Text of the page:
With the release of The Vietnam War, Gillespie sat down with Burns and Novick to talk about the decade-long process of making their new film, and why understanding what happened in Vietnam is essential to interpreting American life today.

Produced by Todd Krainin. Cameras by Meredith Bragg, Mark McDaniel, and Krainin.

Full interview transcript available at http://bit.ly/2x0e5U4

September 13, 2017

QotD: The changed nature of “class”

Filed under: Politics, Quotations, USA — Tags: , , — Nicholas @ 01:00

For a while communists went around looking lost [after the collapse of the Soviet Union]. Umberto Ecco referred to them as “defrocked priests” who have lost their vision of paradise. And then … And then they decided we just hadn’t tried it hard enough or well enough.

But by the time they found this “new vision” (these doomsday cults never admit they were wrong, you know) they had given up on the idea of the proletariat conquering the bourgeoisie and rich, and had instead turned into sort of missionaries of victims and wounded people.

Instead of social class meaning what it meant to Marx, which was entirely economics based, it now meant “group vaguely aligned through some (usually natural) characteristic.” So we have the oppressed class of oh, gay people who come from all backgrounds and regions and who face differing levels of acceptance from family and society, but who are deemed to be all equally victimized, and as such to need equal intervention from the elites to make them whole. Then there are racial groups, so factionalized that at some point we’re all going to become a race of one.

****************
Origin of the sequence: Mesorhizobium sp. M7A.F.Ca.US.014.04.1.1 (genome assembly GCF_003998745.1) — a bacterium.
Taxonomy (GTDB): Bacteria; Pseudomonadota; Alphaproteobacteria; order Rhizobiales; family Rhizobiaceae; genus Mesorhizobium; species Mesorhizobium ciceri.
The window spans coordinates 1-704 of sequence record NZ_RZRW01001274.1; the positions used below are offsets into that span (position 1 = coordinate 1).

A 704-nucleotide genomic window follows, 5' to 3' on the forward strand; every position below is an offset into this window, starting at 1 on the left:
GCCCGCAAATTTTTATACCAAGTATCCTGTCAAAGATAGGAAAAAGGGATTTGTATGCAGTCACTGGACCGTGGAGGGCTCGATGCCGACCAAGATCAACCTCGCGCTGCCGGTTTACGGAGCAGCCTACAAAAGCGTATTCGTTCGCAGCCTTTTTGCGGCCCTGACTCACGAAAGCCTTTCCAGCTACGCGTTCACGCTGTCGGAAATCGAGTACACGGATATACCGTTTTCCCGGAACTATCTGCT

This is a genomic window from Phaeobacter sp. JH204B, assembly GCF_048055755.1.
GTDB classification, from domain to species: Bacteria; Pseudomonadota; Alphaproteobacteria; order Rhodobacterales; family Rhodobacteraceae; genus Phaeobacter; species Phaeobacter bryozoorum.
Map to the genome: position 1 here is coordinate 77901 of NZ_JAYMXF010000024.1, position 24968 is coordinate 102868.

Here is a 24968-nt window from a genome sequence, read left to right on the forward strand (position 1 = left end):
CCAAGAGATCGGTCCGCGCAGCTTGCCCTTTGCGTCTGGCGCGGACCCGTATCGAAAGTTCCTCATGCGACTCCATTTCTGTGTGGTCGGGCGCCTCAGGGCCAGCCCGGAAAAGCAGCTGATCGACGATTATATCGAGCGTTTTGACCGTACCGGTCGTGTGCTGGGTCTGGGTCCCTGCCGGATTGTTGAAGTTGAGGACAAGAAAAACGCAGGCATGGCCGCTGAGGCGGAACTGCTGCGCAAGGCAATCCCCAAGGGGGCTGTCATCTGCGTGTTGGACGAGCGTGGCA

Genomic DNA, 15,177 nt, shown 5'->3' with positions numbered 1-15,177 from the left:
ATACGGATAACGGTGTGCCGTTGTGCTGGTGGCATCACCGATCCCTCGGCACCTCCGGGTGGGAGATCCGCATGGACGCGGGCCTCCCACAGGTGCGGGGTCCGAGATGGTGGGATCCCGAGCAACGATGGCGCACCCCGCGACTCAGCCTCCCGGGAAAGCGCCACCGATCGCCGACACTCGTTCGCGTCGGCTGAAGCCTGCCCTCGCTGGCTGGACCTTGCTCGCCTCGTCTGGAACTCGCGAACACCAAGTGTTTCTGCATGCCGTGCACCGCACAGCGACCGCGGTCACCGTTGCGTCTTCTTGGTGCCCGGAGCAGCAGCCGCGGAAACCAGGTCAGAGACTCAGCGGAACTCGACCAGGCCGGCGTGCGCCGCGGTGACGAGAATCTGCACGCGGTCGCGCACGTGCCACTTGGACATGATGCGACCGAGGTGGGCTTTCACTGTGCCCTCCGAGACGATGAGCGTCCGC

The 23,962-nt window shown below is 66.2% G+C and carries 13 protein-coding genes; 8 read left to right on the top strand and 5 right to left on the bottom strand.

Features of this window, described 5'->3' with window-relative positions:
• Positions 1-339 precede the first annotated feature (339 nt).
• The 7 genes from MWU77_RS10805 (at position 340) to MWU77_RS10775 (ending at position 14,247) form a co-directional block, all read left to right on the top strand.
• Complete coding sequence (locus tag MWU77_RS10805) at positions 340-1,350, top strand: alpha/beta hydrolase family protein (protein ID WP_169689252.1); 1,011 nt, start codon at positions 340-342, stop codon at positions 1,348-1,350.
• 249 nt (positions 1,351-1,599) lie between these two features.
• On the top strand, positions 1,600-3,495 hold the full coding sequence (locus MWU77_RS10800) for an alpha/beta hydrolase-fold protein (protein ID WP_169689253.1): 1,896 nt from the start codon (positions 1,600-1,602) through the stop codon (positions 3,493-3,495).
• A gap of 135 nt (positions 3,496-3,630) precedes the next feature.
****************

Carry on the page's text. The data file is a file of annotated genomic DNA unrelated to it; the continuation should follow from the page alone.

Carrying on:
The elites took to this new way of viewing society like ducks to water, partly because you don’t actually need to do anything to help anyone anywhere. Like Marx, who mistreated his illegitimate son from the woman who was somewhere between an indentured servant and a slave to his family, even as he preached social revolution and the triumph of the lower classes, they can simply preach acceptance and talk about how poor victims suffer without bothering to notice that their neighbor is unemployed and surviving on cat food. If you ask them about this particular instance, they’ll tell you that, well, come the revolution he will have a job and food… Meanwhile they’re working for the greater cause of bringing about the revolution.

And thus, more dreary than the “quality” that consisted of unpleasant people doing unpleasant things, we have the taste makers hailing the new “quality” which consists of “fighting patriarchy” or “white hegemony” or whatever latest crazycakes lens is applied to society. Yep, the people with the power are accusing other people of keeping them down because they have a vagina or can tan or whatever. (And the proof of this is the Dolezals of the world who find great rewards in pretending to be victims.)